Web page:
<i>Folie A Deux</i> experiments, but not enough

Fall Out Boy caters to Top 40 listeners and MTV fans with new album.
<i>Folie A Deux</i> sucks, apparently. Give it to someone you don't like for Christmas. Courtesy of Island Records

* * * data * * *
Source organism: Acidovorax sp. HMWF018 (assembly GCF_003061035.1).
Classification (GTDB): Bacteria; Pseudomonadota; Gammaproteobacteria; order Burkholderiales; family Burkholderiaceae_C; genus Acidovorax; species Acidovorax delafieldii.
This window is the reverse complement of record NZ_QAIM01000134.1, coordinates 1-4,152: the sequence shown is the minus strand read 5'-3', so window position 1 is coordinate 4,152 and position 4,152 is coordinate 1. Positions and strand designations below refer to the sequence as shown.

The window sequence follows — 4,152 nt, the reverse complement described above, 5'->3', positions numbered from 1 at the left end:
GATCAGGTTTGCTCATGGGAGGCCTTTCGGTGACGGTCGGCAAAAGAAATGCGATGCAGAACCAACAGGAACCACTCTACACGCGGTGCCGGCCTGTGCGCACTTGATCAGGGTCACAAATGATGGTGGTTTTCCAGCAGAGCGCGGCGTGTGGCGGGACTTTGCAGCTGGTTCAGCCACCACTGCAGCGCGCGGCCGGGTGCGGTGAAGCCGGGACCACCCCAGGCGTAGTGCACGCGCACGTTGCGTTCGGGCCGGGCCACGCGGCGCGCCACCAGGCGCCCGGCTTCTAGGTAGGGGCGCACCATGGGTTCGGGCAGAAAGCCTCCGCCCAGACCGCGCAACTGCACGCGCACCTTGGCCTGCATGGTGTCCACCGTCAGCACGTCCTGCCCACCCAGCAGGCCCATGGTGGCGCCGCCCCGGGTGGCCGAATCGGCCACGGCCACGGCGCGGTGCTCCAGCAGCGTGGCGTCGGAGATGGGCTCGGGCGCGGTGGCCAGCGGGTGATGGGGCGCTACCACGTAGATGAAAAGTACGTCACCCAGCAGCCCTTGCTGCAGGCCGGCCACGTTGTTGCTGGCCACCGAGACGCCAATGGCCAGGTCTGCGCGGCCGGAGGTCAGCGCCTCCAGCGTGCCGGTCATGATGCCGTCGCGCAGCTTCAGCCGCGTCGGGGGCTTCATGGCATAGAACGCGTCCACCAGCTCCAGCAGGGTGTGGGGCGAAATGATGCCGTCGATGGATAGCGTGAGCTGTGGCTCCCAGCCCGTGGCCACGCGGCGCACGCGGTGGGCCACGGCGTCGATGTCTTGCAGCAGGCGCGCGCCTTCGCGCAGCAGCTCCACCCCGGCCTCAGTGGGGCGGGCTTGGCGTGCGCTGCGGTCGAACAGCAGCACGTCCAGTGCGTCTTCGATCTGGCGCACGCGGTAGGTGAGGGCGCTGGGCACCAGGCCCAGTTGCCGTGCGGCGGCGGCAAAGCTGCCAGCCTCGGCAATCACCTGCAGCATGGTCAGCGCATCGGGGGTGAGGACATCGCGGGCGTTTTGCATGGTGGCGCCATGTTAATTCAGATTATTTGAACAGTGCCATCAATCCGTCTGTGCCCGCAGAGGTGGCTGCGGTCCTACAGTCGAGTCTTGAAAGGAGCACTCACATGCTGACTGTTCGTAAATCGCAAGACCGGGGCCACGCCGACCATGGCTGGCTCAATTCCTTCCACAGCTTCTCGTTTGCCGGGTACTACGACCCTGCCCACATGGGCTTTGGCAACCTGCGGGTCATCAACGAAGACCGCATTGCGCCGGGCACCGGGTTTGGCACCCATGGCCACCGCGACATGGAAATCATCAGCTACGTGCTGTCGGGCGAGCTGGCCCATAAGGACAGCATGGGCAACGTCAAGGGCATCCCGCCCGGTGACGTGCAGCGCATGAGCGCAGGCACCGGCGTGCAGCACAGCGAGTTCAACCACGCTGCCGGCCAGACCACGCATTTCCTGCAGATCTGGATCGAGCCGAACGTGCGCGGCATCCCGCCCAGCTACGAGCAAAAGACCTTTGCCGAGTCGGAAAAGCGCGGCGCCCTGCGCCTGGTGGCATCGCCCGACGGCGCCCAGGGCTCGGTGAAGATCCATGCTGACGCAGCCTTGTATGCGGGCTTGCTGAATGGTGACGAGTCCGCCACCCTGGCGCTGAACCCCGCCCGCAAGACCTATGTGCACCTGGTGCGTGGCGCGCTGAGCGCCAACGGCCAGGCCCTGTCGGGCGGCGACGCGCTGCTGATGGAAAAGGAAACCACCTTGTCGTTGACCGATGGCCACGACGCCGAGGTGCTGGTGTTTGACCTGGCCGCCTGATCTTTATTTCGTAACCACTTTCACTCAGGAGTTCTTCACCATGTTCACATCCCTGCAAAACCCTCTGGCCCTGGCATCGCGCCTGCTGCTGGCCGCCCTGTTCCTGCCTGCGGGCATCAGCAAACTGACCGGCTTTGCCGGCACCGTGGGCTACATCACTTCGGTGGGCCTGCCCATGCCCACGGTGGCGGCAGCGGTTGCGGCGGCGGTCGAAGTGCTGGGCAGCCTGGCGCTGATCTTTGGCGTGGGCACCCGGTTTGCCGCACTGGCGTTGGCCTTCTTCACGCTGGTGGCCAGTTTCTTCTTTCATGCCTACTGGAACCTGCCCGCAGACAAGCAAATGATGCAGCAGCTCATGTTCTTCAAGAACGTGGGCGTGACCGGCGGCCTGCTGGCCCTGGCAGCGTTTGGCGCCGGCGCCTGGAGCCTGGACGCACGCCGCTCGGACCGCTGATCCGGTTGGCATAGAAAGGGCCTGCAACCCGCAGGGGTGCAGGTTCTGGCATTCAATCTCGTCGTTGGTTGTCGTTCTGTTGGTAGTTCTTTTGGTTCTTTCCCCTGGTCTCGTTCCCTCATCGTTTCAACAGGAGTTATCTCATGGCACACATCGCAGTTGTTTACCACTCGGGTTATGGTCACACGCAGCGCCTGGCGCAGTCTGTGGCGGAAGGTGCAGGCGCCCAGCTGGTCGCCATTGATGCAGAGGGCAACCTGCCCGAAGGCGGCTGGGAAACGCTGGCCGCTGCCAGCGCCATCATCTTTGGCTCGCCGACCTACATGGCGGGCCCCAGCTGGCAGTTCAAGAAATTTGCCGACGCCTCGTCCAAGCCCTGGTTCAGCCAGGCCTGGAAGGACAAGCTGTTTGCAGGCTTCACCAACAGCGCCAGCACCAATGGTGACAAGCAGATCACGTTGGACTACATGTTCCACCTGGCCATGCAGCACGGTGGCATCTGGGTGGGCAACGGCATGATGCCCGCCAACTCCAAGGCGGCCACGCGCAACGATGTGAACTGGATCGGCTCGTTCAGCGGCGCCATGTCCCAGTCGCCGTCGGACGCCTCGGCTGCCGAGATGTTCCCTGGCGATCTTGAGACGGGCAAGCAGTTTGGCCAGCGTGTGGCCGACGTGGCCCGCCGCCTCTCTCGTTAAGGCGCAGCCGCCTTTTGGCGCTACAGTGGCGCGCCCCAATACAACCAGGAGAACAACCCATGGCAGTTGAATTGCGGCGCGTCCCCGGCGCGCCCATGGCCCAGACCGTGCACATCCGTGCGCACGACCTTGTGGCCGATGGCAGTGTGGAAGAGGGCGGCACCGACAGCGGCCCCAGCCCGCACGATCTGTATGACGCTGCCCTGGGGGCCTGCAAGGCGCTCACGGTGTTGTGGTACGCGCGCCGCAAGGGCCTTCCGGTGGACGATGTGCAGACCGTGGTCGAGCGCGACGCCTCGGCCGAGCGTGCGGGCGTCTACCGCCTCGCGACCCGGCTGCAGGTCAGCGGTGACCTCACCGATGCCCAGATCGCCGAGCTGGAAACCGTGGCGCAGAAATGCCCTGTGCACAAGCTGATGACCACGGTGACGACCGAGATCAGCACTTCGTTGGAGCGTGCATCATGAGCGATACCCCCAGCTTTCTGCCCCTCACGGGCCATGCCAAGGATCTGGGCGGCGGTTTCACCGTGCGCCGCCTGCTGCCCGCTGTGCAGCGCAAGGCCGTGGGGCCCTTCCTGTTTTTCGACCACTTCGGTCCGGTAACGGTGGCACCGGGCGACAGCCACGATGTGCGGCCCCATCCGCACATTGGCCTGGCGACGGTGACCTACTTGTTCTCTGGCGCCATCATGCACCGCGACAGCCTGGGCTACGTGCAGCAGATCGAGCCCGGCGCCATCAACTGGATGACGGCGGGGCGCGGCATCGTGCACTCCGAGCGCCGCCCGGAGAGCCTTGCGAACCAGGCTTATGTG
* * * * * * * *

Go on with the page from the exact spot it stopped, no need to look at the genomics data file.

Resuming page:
Fall Out Boy's fifth studio album, Folie A Deux, is named after a psychiatric concept similar to paranoia or delusion, explaining the phenomenon of transmitting madness from one individual to another. Folie A Deux (translated as "madness shared by two") is an incredibly appropriate title to the new album, as it spreads insanity to anyone who listens to it. The album is centered on shallow pseudo-relationships and meaningless edgy phrases, such as "detox just to retox" ("Disloyal Order of Water Buffaloes") or "I wanna scream I love you from the top of my lungs, but I'm afraid that someone else will hear me," ("The [Shipped] Gold Standard"). The album seems to have no large idea or message and simply caters to pre-teen pop rock and generic faux-hardcore emo music created by the corporate music world. Most annoying are the song titles, which have little to no relevance to song content, a concept — started by Panic at the Disco's A Fever You Can't Sweat Out — that needs to die quickly. The album as a whole is unsurprisingly boring, with whiny lyrics and a constant tempo throughout. Although Fall Out Boy obviously strived to include more musical merit on this album by incorporating something other than annoyingly-distorted power chords, (electronic synth and a bit of orchestra) Folie A Deux still falls short of originality. This could also stem from the fact that the band uses cameos, such as Lil Wayne on "Tiffany Blews," obviously playing it safe by using recognizable figures Top 40 radio listeners and MTV fanatics will appreciate. While Fall Out Boy was never exactly considered edgy, Folie A Deux leaves a yearning for the creative, tongue-in-cheek lyrical phrases of their third album, From Under the Cork Tree. One would expect that by the fifth album a band would tire of overplayed guitar riffs and melancholy vocals, but Fall Out Boy does nothing exceptionally out of the ordinary. It would be nice to see more variation in Patrick Stump's vocals and less overpowering guitar. One interesting aspect of Folie A Deux is its throw back to '80s pop and electronica. Nostalgia sets in with the hard beats, hair-metal guitar solos and dark vocals of "Headfirst Slide Into Coopestown On A Bad Bet," "Tiffany Blews" and "I Don't Care." Also enjoyable is the song "What A Catch, Donnie," with its tambourine beat, appearance from Elvis Costello and orchestra outro that, though it starts off slowly, finishes phenomenally. "What A Catch, Donnie" is a good parallel to the album, as it starts off poorly but finishes on a good note with "20 Dollar Nose Bleed" and "West Coast Smoker." Overall, there is a lack of distinction from track to track throughout the album. While some songs have an aspiration to be something inspiring or inventive, they fall short. Hopefully on Fall Out Boy's next album the band will actually continue its ambition to have ingenuity and complete the process of greatness. Although Folie A Deux is a definite improvement after Infinity On High, Fall Out Boy still has a ways to go to break out of the pop-punk rut it is in. Thanks for the album, Fall Out Boy, even though it wasn't so great.

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